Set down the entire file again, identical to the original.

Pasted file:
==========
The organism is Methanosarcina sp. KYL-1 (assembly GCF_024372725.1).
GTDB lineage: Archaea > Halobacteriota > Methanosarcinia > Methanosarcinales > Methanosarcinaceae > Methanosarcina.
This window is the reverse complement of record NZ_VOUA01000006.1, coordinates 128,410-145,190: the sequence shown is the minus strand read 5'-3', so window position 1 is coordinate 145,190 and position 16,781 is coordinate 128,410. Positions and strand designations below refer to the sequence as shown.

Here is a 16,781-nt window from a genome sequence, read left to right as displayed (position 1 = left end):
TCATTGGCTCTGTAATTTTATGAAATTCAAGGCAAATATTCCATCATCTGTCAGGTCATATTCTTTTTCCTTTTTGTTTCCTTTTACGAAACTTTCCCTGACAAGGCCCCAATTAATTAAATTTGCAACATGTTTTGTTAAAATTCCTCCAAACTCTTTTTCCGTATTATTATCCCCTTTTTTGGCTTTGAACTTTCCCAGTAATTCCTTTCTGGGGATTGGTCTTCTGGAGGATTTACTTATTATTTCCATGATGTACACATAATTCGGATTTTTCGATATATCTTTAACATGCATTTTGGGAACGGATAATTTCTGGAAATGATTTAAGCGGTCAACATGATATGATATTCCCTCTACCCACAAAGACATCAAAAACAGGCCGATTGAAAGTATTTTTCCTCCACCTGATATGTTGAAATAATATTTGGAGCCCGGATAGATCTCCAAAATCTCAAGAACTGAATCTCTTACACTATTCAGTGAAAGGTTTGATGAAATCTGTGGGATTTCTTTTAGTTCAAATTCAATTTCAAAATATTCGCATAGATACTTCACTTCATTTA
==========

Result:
The organism is Methanosarcina sp. KYL-1 (assembly GCF_024372725.1).
GTDB lineage: Archaea > Halobacteriota > Methanosarcinia > Methanosarcinales > Methanosarcinaceae > Methanosarcina.
This window is the reverse complement of record NZ_VOUA01000006.1, coordinates 128,410-145,190: the sequence shown is the minus strand read 5'-3', so window position 1 is coordinate 145,190 and position 16,781 is coordinate 128,410. Positions and strand designations below refer to the sequence as shown.

Here is a 16,781-nt window from a genome sequence, read left to right as displayed (position 1 = left end):
TCATTGGCTCTGTAATTTTATGAAATTCAAGGCAAATATTCCATCATCTGTCAGGTCATATTCTTTTTCCTTTTTGTTTCCTTTTACGAAACTTTCCCTGACAAGGCCCCAATTAATTAAATTTGCAACATGTTTTGTTAAAATTCCTCCAAACTCTTTTTCCGTATTATTATCCCCTTTTTTGGCTTTGAACTTTCCCAGTAATTCCTTTCTGGGGATTGGTCTTCTGGAGGATTTACTTATTATTTCCATGATGTACACATAATTCGGATTTTTCGATATATCTTTAACATGCATTTTGGGAACGGATAATTTCTGGAAATGATTTAAGCGGTCAACATGATATGATATTCCCTCTACCCACAAAGACATCAAAAACAGGCCGATTGAAAGTATTTTTCCTCCACCTGATATGTTGAAATAATATTTGGAGCCCGGATAGATCTCCAAAATCTCAAGAACTGAATCTCTTACACTATTCAGTGAAAGGTTTGATGAAATCTGTGGGATTTCTTTTAGTTCAAATTCAATTTCAAAATATTCGCATAGATACTTCACTTCATTTA